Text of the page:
The Maine Coon cat is another of the cat breeds known for their easy-going and even-tempered personality. They are sometimes referred to as the American Longhair and they are the official State cat of Maine. However, while Maine Coons are calm, quiet cats, those who live with them say the breed can adapt easily to a more active lifestyle when necessary.
The breed can be a relaxed cat that you can enjoy holding while reading or watching TV but
they can also be happy clowns who can make you laugh, or become
concerned nurse maids when you're under the weather.
The Maine Coon is very intelligent and they are always planning their moves, and are excellent at relaying what they want. It takes a great deal to anger a Maine Coon. They will often leave if pestered and will give several warnings before they strike.
The Maine Coon cat's history goes back to when Europeans first began exploring North America. To protect the food on the ships from rodents, the voyagers often brought along cats. When the ships arrived in the New World, the cats were often left to fend for themselves and it is believed that this is how they developed valuable hunting skills.
This is the most sensible story of their origins although there are numerous other myths that sound kind of far-fetched to me. Also, many have a fascination with water and it is theorized that this trait comes from their ancestors who were aboard the ships.
These cats became the basis for the development of the Maine Coon, as well as the American Shorthair. Many traits associated with the Maine Coon are the result of "survival of the fittest." The Maine Coon is the working cat of cat breeds ...solid, rugged and able to endure a harsh climate.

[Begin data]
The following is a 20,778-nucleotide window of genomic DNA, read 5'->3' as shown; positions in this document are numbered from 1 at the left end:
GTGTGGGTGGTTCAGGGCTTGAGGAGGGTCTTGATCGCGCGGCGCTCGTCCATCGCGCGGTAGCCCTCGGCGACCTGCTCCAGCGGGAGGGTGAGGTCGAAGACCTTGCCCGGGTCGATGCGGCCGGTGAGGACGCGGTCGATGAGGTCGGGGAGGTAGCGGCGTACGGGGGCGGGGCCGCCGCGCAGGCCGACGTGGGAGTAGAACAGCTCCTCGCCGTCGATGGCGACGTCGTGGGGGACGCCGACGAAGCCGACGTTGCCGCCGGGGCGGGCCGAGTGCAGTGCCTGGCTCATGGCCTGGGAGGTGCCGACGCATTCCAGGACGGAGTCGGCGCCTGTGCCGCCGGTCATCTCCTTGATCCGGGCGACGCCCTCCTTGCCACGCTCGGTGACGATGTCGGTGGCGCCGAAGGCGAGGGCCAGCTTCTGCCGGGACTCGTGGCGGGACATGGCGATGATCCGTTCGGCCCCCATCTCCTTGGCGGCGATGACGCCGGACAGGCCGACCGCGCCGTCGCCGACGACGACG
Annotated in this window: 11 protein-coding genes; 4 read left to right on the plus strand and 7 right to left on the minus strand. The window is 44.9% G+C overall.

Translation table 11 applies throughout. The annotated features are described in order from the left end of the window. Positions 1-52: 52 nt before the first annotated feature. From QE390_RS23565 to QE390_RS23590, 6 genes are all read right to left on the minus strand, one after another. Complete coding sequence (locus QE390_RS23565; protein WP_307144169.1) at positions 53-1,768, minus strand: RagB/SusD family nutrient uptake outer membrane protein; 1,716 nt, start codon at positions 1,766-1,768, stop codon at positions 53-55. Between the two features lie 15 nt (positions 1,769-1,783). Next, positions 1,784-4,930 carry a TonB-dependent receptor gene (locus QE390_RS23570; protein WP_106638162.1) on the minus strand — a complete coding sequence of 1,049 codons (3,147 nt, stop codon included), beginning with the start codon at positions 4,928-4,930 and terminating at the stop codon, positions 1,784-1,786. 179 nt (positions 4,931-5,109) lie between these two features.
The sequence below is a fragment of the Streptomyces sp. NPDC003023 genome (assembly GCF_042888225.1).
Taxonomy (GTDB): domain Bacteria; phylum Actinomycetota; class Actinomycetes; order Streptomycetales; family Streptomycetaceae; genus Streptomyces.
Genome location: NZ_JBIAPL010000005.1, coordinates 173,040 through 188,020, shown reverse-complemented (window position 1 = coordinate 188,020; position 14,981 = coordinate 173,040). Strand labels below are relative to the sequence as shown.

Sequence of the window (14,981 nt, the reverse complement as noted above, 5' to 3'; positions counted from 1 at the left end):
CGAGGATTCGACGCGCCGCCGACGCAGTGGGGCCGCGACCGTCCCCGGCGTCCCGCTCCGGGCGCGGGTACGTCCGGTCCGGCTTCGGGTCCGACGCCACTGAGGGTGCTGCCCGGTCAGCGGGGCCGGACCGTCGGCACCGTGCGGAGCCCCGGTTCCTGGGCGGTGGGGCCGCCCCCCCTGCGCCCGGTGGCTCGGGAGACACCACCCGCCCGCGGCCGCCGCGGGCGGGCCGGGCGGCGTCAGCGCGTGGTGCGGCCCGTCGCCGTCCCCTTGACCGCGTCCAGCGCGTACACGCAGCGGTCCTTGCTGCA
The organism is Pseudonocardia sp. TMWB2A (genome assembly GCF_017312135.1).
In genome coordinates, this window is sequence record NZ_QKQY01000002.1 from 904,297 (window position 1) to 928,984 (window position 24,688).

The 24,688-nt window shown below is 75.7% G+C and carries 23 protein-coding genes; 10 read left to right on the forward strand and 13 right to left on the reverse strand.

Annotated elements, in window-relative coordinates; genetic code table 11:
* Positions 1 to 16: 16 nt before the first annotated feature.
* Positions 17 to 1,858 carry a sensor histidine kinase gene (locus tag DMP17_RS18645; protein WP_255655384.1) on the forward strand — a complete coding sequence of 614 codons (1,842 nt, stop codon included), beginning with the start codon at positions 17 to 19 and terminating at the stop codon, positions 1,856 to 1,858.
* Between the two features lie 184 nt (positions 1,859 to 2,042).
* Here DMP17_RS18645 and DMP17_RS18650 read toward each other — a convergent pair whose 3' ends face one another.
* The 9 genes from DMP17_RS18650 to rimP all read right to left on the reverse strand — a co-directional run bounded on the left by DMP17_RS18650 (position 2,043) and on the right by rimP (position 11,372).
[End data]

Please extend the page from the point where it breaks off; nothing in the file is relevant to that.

It has a massive, broad chest and a long, rectangular body that is carried on a substantial bone structure. The tail is long and well "feathered." Males can weigh up to 20 pounds while females usually mature in the 12-15 pound range.
The head is medium in width and length with a squared muzzle. Facial features include high cheek bones, a firm chin and a medium-long nose which in profile, shows a slight concavity. The ears are typically large, wide at the base and set high and well apart on the head although some have shorter ears.
Tufts of hair curl out to the sides of the head. The eyes are large and expressive. The heavy, shaggy coat falls smoothly and is not easily matted or entangled and feels soft and silky. Maine Coons come in every conceivable color and pattern except points.
(Seen above: Otis)
The Maine Coon cat has large paws, and especially the extra-large paws of polydactyl Maine Coons that facilitate walking on snow. The extra tufts of fur growing between their toes help keep their toes warm and give the paws more structure without adding extra weight to impede their "snowshoeing" ability.
Many of the original Maine Coons that inhabited the New England area had the polydactlism trait (one or more extra toes on the feet). The gene for this trait is a simple autosomal dominant gene. Breeders bred this trait out of them because it was a no-no for "show cats" but private organizations and breeders banded together to keep polydactylism in Maine Coons from disappearing totally.
My nephew, Delaine, has one of the polydactyl Maine Coons, named Otis. He is sweet and loving but not too happy that as a stranger, I marched in with a camera so he is seen peeking out from under the bed where he took refuge. I didn't get a close-up photo of his paws which would have been great because he uses his extra digits like thumbs and grabs things like we do.
Gentle giants of the cat world, a Maine Coon cat gets along with other small animals and with children. They are dignified in carriage and adept at avoiding vases and plants ...which, given their size, is a blessing. They are loving companions and protective of their humans. Certainly one of the cat breeds that makes a good house cat.